Tragic collapse of under-construction bridge in north east India prompts questions over methods

A railway bridge that was being built in northeast India collapsed on the night of Wednesday 23 August claiming 26 lives in the latest tragedy of recent under construction bridge failures.

The bridge was being constructed near Sairang, in the state of Mizoram, as part of a project to connect it with a town further north, Bairabi.

Northeast Frontier Railway, which operates the railways in the zone of India where the incident occurred, stated an inquiry committee had been established to investigate what caused the failure.

Independent bridge consultant Richard Fish believes attention will have to be paid to the methods of construction used for the bridge.

He said: “Although the bridge seems to have been a fairly conventional truss design, attention will need to be given to the method of construction which appears to have been launching from one abutment.

“In which case, loads in some of the truss members in the launching condition are likely to be much higher than in its permanent state, even under live load.”

Although Fish is happy to see an inquiry has been launched, he believes a wider study of the construction culture apparent in India is needed.

He continued: “It is good to see that another investigation has been promised but, as well as the site-specific details, it really needs to look into the wider design, construction, and safety culture in India as this seems not to be an isolated incident, looking at the record of bridge collapses in the last few years.”

The second collapse in just over a year of a £170M bridge over the River Ganges in India this June, in which fortunately nobody was injured, was a stark reminder of the need to follow safe working practices in all phases of a project. The October 2022 collapse of a pedestrian bridge in Morbi, India, which killed 135 people was found to be a dereliction of duties by the local authority as it had not taken care of the bridge maintenance contract and left it to a local electronics company. The authority was dissolved following an investigation into its failures.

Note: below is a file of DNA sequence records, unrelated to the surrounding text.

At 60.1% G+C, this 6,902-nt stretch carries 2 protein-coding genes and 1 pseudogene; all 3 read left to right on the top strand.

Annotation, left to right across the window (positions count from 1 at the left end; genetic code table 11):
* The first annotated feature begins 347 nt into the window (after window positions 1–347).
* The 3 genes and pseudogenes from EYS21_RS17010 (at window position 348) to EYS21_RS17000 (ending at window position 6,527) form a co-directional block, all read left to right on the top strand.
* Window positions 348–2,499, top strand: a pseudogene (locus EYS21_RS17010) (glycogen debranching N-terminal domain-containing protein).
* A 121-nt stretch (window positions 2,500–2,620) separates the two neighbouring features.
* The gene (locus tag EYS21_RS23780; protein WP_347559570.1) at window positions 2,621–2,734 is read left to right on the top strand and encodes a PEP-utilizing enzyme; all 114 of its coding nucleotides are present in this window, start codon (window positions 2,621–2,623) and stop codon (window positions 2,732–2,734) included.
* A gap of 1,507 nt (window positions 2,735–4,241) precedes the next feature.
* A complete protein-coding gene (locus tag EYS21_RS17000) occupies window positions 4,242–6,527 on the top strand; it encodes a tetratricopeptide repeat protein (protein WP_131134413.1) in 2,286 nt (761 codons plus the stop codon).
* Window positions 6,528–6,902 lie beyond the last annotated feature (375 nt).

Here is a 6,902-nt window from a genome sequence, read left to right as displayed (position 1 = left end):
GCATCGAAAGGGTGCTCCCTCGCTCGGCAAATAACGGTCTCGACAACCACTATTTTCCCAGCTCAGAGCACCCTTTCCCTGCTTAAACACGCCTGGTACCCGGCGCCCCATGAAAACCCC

A similar tragedy occurred in Bangkok, Thailand in July when an under construction road bridge collapsed, killing two.

UK bridges board chair Hazel McDonald believes there are many questions that needed to be answered where the Sairang bridge failure is concerned.

She said: “My first thoughts are, apart from the tragedy of lives lost and serious injuries, were the temporary load cases that the structure would experience during construction adequately considered in the design? Were the materials as specified and was the construction following the agreed plan and method statements?

“Suitably qualified and experienced people must undertake the design and checking, ensuring all the temporary and permanent load cases are identified. If this is the case then it could be a problem with supervision, a problem with the quality of materials or a failure in the agreed construction methodology.

“Whatever has happened, the collapse has to be thoroughly investigated and the conclusions shared with the international bridge community.”

In May of this year, Northeast Frontier Railway celebrated the completion of the tallest pier for the bridge in the approach of Sairang station. It is 104m tall and hollow.

The Bairabi – Sairang New Line Railway project was aimed at connecting the state of Mizoram to the rest of the country by rail with 51km of line planned to be installed.

Northeast Frontier Railway believes the construction of the railway “will mark the dawn of a new era in terms of communication and commerce” in the north-eastern region of India.

Indian Prime Minister Shri Narendra said: “Pained by the bridge mishap in Mizoram. Condolences to those who have lost their loved ones.

“May the injured recover soon. Rescue operations are underway and all possible assistance is being given to those affected.”

Northeast Frontier railway, meanwhile, is completing the world's tallest pier railway bridge in Noney, Manipur.

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